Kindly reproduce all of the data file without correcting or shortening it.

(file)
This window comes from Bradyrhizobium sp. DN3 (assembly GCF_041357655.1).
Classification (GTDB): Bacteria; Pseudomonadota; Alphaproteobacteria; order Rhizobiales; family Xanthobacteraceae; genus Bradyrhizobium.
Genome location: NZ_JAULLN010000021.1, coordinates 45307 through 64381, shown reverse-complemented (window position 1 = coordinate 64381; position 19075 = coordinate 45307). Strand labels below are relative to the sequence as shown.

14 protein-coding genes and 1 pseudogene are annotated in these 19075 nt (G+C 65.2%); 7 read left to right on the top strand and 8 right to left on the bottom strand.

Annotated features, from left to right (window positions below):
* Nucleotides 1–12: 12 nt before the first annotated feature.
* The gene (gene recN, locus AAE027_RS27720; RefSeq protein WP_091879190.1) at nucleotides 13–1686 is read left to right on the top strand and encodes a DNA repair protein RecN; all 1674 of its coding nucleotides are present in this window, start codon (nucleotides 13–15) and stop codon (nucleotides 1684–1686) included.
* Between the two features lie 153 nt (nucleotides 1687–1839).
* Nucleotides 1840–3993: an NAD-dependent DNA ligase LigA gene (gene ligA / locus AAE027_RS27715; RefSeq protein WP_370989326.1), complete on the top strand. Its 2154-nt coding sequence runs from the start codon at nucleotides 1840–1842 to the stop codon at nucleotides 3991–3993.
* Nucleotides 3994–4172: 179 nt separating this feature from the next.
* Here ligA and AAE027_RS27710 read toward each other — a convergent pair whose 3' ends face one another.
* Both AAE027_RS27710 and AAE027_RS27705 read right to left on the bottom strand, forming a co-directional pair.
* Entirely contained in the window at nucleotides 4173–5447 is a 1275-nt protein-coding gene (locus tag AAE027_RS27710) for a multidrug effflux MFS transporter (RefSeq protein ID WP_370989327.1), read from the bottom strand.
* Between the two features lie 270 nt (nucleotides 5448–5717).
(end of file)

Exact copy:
This window comes from Bradyrhizobium sp. DN3 (assembly GCF_041357655.1).
Classification (GTDB): Bacteria; Pseudomonadota; Alphaproteobacteria; order Rhizobiales; family Xanthobacteraceae; genus Bradyrhizobium.
Genome location: NZ_JAULLN010000021.1, coordinates 45307 through 64381, shown reverse-complemented (window position 1 = coordinate 64381; position 19075 = coordinate 45307). Strand labels below are relative to the sequence as shown.

14 protein-coding genes and 1 pseudogene are annotated in these 19075 nt (G+C 65.2%); 7 read left to right on the top strand and 8 right to left on the bottom strand.

Annotated features, from left to right (window positions below):
* Nucleotides 1–12: 12 nt before the first annotated feature.
* The gene (gene recN, locus AAE027_RS27720; RefSeq protein WP_091879190.1) at nucleotides 13–1686 is read left to right on the top strand and encodes a DNA repair protein RecN; all 1674 of its coding nucleotides are present in this window, start codon (nucleotides 13–15) and stop codon (nucleotides 1684–1686) included.
* Between the two features lie 153 nt (nucleotides 1687–1839).
* Nucleotides 1840–3993: an NAD-dependent DNA ligase LigA gene (gene ligA / locus AAE027_RS27715; RefSeq protein WP_370989326.1), complete on the top strand. Its 2154-nt coding sequence runs from the start codon at nucleotides 1840–1842 to the stop codon at nucleotides 3991–3993.
* Nucleotides 3994–4172: 179 nt separating this feature from the next.
* Here ligA and AAE027_RS27710 read toward each other — a convergent pair whose 3' ends face one another.
* Both AAE027_RS27710 and AAE027_RS27705 read right to left on the bottom strand, forming a co-directional pair.
* Entirely contained in the window at nucleotides 4173–5447 is a 1275-nt protein-coding gene (locus tag AAE027_RS27710) for a multidrug effflux MFS transporter (RefSeq protein ID WP_370989327.1), read from the bottom strand.
* Between the two features lie 270 nt (nucleotides 5448–5717).